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Sellers Crash Bulls' Party

The three broad stock averages simultaneously close lower for the first time in 2006.

Updated from 4:16 p.m. EST

Stocks closed to the downside Thursday after facing selling pressure throughout the day, and the broad averages simultaneously finished with losses for the first time this year.


Dow Jones Industrial Average

shed 81.08 points, or 0.73%, to 10,962.36, ending a three-day stint above 11,000. The

S&P 500

slipped 8.12 points, or 0.63%, to 1286.06, and the

Nasdaq Composite

was down 14.67 points, or 0.63%, to 2316.69.

For the Nasdaq, the selloff marked its initial losing session since the calendar turned to the new year. Both the Dow and the S&P 500 lost ground for only the second time in 2006, but their earlier declines were by less than a point.

"This is just normal profit-taking after one heck of a rally," said Al Goldman, chief market strategist with A.G. Edwards. "The advance came in the face of mixed news, including the sharp rise in oil. Despite all this we still rallied, and now we're in a very normal pause to refresh. The mood is still that the glass is half-full."

General Motors

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was the largest decliner on the Dow, losing 3.7%.


(DD) - Get DuPont de Nemours, Inc. Report

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(AA) - Get Alcoa Corporation Report



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were all off more than 1.6%.

The 10-year Treasury was up 5/32 in price to yield 4.41%, 3 basis points above the two-year note, while the dollar rose against the yen and euro.

"If the rally can be sustained, it will have to come from earnings," said Marc Pado, market strategist with Cantor Fitzgerald. "So far, the reports have not been good, but the big names like DuPont, Alcoa and

Phelps Dodge

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are all in the same group of basic materials and have been impacted by the hurricanes."

All three companies have reported earnings travails in recent days.

"What we need is to hear from companies that take the pulse of the consumer," Pado added. "Tech will be one of those groups. Retailers will be another."

About 1.70 billion shares changed hands on the

New York Stock Exchange

, with decliners beating advancers by a 5-to-3 margin. Volume on the Nasdaq was 2.01 billion, and three stocks fell for every two that rose.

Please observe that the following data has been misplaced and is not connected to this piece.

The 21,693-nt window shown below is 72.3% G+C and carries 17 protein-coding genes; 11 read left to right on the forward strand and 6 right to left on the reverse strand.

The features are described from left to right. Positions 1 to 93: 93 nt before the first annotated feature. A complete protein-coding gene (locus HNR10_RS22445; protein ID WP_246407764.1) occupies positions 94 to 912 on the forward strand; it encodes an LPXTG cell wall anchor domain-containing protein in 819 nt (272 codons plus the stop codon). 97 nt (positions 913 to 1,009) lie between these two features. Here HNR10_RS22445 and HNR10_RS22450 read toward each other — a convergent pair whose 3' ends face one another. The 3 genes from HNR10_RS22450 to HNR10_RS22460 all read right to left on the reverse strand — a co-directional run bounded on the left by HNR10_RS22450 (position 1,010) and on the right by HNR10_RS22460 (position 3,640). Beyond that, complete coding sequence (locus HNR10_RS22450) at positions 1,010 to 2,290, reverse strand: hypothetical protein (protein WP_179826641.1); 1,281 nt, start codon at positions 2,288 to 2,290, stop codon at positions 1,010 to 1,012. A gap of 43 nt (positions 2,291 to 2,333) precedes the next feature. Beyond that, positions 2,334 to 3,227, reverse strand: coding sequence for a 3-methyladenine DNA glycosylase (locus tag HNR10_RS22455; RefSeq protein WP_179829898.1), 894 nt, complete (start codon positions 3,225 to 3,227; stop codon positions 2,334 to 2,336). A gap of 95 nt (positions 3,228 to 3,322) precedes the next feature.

"The market is just correcting what we've done over the last few sessions," said Paul Nolte, director of investments with Hinsdale Associates. "The Dow couldn't hold the 11,000, and volume hasn't picked up today. If the volume does pick up, the selloff would be more pronounced. That will be the key to figuring if the market will sustain a rally."

The Dow began Thursday up 326 points, or 3%, for the year, while the S&P 500 had risen 46 points, or 3.7%, and the Nasdaq had gained 126 points, or 5.7%.

Oil futures were well above $64 a barrel for most of Thursday's session before finishing flat as traders eyed political developments in Iran, where the government has cleared the way for a resumption of uranium enrichment as a precursor to restarting its nuclear program. February crude finished the session unchanged at $63.94 a barrel in Nymex floor trading.

The Energy Department said natural gas inventories fell 20 billion cubic feet last week, matching estimates. Natural gas futures finished down 30 cents to $8.94 per million British thermal units.

A slew of economic data hit the tape Thursday. The Commerce Department said the trade deficit narrowed to $64.2 billion in November. Economists expected the deficit to shrink to $66.0 billion from a revised $68.1 billion in October.

The Labor Department said its import price index fell for a second consecutive month in December, down 0.2% after a revised 1.8% decline in November. Economists expected a 0.1% rise. Excluding fuel, import prices were up 0.2%. Export prices rose 0.1%.

Also, the Labor Department said first-time unemployment claims rose by 17,000 to 309,000 last week. The less volatile four-week moving average fell 5,500 to 311,500. Also, the Treasury Department the December U.S. budget came in at a lower-than-expected $11 billion.